Corrective Eye Surgery Choices
The number of corrective eye surgery choices can be boggling. Procedural names are so similar, like Lasik and Lasek that one wonders if it’s a spelling error or really a different procedure. Some procedures can correct more than one problem.
Some problems can be corrected by more than one procedure. Below are brief descriptions of the more common corrective eye surgery choices and links to pages that will describe them in greater detail.
Choosing an Eye Surgeon
You will want to take time to
choose an eye surgeon
with as much experience as possible in the procedure you are going to have done. Most doctors tend to specialize in certain procedures more than others.
For example the most experienced Lasik surgeon in your area may have little or no experience with corrective eye muscle surgery.
It pays to do your homework before you begin your search for an eye surgeon, too. Knowing something about the types of surgery he might recommend can help keep you alert when you’re interviewing potential eye surgeons.
Corrective Eye Surgery Choices Using Laser and Radio Waves
Laser eye surgeries
and CK reshape the cornea to correct refractive errors. There are several different types of
corrective eye surgery
in this category. Take the time to read articles about each, such as
Lasik and how it works.
Other laser eye surgeries, such as, Lasek,
PRK (photorefractive keratectomy),
and similar procedures like LTK (laser thermal keratoplasty) or
CK (conductive keratoplasty)
are all worth researching.
Each has one or more advantages or shortcomings compared to the others. Some were developed to improve upon an earlier method. Others provided corrections not treated by other methods.
is a relatively new use of Lasik eye surgery to correct the refractive error that results from aging crystalline lenses. This condition is called
In this procedure the eye surgeon uses Lasik ablation to create a multifocal surface on the cornea. It hasn’t yet received U.S.FDA approval, but has been used successfully in other countries.
Monovision Lasik is also used to treat presbyopia. This procedure uses Lasik to create clear vision for distance in the dominant eye, and clear near vision in the non-dominant eye.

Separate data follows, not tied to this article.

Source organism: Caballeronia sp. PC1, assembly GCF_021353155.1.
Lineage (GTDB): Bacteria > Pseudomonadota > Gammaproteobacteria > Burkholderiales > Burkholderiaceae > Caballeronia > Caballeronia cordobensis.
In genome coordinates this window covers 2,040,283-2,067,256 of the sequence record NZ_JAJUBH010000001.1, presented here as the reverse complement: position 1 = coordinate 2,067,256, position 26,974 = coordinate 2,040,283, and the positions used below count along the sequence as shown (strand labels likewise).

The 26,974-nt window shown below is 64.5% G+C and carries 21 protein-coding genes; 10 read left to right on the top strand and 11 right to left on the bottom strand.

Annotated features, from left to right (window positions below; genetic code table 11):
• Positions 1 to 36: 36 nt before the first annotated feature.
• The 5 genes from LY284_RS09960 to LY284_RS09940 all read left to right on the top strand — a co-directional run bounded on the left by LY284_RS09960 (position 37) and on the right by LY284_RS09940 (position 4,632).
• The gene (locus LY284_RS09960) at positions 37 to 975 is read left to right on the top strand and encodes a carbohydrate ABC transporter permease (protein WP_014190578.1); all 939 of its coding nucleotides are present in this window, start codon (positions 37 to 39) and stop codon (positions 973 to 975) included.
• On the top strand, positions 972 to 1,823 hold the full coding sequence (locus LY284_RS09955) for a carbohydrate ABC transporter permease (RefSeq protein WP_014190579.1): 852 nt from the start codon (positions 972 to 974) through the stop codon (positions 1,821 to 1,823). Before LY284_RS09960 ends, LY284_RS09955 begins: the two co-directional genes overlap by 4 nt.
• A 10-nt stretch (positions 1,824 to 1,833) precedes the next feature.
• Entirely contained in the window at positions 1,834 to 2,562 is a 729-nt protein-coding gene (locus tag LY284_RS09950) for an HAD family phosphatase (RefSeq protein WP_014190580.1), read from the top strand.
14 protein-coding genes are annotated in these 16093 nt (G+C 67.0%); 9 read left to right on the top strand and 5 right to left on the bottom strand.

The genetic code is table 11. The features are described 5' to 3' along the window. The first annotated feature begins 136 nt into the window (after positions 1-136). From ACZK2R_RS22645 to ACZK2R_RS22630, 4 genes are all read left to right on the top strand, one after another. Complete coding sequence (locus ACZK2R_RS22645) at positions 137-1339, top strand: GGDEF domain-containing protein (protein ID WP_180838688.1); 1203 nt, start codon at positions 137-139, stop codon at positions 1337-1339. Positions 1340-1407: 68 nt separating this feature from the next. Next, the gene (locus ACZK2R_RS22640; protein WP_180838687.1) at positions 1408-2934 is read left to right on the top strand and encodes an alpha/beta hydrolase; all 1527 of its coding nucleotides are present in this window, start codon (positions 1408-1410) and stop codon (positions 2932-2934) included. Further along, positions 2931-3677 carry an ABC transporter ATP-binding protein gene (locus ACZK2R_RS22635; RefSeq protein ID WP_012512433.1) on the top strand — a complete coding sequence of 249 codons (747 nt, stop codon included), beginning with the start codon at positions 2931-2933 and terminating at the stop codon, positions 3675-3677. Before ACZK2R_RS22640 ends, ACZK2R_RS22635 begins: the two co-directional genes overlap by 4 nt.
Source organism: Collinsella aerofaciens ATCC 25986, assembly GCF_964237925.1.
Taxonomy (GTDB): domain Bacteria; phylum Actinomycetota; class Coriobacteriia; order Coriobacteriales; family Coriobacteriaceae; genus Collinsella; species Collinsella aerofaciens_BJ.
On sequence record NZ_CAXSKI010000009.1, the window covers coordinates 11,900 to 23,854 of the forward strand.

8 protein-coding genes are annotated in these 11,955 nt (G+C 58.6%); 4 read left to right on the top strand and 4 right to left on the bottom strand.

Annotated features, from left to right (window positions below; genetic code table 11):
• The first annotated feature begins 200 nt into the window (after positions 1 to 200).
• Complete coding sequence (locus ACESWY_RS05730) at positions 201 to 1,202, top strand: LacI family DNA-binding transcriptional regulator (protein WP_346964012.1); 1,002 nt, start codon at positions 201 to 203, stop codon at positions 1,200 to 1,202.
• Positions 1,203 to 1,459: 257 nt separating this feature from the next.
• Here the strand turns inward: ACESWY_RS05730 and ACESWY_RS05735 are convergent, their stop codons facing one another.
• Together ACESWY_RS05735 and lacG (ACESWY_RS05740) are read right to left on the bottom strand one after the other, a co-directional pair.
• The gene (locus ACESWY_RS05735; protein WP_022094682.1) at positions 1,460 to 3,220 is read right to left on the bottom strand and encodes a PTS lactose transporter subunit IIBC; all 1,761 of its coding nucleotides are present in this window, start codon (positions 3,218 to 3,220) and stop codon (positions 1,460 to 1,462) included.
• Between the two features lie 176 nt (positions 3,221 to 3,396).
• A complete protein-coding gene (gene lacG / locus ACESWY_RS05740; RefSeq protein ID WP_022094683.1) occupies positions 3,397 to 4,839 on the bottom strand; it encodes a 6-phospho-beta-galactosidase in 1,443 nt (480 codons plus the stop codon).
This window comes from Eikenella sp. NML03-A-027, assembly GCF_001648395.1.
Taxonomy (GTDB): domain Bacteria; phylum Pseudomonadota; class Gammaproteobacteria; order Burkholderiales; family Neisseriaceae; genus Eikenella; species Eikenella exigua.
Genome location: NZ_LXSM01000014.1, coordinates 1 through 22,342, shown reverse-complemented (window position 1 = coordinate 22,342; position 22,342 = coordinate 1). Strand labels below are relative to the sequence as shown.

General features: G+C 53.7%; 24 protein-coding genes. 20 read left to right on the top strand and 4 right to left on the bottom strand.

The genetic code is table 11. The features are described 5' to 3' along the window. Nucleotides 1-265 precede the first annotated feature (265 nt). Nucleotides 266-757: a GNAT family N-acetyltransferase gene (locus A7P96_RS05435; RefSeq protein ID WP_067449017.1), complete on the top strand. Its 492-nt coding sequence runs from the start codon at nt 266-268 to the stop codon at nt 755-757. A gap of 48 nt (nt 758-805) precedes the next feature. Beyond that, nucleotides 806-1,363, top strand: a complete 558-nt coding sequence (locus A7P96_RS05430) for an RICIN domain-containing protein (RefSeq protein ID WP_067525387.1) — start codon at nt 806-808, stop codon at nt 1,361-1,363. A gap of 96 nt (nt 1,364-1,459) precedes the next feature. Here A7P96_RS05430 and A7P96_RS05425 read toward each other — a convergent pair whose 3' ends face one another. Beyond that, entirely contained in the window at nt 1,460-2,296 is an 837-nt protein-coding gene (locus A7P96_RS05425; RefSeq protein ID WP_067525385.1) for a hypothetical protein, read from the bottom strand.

Corrective Eye Surgery Choices Using Artificial Lenses
There are several corrective eye surgery treatments that use artificial lenses. First, there are single vision lenses and multifocal lenses. Multifocal lenses are gaining favor for their ability to provide clear vision at all distances.
While some people might still need
glasses for reading,
the multifocal lenses are sufficient for others.
Patient’s receiving single vision lenses usually need glasses for reading or
are used as a an alternative to Lasik for
and are a common treatment for cataracts. Also known as phakic intraocular lenses (IOLs) this is a permanent corrective eye surgery that removes the natural lens.
IOLs are placed either between the cornea and the iris or just below the iris. The surgery is reversible, and the lenses are removable if necessary.
Refractive Lens Exchange (RLE)
is the exchange of your natural crystalline lens for an artificial one.
This surgery is not reversible. However, the artificial lens can be changed out later if necessary. RLE is also referred to as Clear Lens Extraction (CLE).
Corneal inlays and onlays
are not, yet, FDA approved in the U.S. Inlays are still in the clinical trials stages.
Corneal onlays are being researched and expected to begin clinical trials soon. These procedures have been successful in other countries, so they show potential for eventual FDA approval.
Used to treat refractive error, corneal inlays an onlays are placed within the cornea, each in different locations.
The inlay is a disc that is placed between a corneal surface flap and the remaining cornea, and the onlay is a genetically engineered collagen-type substance that is injected in a pocket under the corneal epithelium.
Other Corrective Eye Surgery Choices
are not lenses, but are more like spacers. These crescent shaped plastic inserts are placed within the corneal tissue at the outer edge(s). Either one or two are used to raise the edges of the cornea, which flattens the center of the cornea.
They reduce myopic (nearsighted) error and make vision more farsighted by decreasing the dome shape of the cornea. Consider Intacs as an alternative to corneal transplant first because they are fully reversible.
Corneal transplant is a major corrective eye surgery choice. This choice is usually made when all other choices are exhausted.
Corneal transplants recovery
and healing periods can be lengthy.
Choices must be made between natural and synthetic corneas, and the risk of rejection. Corneal transplants have a high success rate, but not all corneal transplants last a lifetime.
How long a corneal transplant lasts
depends upon many factors.
Corrective eye surgery for eye muscle problems, like
strabismus (lazy eye, or crossed eyes) involves surgically cutting and reattaching the eye muscle.
Return From Corrective Eye Surgery Choices to Other Eye Surgery